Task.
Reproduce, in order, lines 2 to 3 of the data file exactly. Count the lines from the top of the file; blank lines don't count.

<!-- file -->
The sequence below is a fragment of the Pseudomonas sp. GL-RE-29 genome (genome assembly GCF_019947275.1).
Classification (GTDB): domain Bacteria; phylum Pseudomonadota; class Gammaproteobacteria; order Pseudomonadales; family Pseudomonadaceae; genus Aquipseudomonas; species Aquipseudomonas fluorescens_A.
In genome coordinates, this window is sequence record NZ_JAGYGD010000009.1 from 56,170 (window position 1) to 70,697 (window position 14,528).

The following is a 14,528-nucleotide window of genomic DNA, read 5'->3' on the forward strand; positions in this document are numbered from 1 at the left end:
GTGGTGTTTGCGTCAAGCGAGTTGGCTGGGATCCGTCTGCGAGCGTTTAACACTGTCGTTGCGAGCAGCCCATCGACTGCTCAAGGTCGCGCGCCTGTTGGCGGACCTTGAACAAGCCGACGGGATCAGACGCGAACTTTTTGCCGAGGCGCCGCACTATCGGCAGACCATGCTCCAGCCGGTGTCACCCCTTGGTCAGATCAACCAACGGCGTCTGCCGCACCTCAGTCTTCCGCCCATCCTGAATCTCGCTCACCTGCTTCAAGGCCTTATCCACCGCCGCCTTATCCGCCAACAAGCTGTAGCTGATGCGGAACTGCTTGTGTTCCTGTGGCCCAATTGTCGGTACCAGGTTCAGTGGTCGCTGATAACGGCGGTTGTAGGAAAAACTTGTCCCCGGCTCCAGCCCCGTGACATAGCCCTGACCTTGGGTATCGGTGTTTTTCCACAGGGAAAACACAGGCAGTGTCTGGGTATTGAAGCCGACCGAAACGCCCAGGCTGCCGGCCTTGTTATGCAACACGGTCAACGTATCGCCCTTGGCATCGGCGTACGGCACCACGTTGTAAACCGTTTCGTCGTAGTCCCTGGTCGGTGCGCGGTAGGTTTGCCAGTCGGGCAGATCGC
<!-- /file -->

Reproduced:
Classification (GTDB): domain Bacteria; phylum Pseudomonadota; class Gammaproteobacteria; order Pseudomonadales; family Pseudomonadaceae; genus Aquipseudomonas; species Aquipseudomonas fluorescens_A.
In genome coordinates, this window is sequence record NZ_JAGYGD010000009.1 from 56,170 (window position 1) to 70,697 (window position 14,528).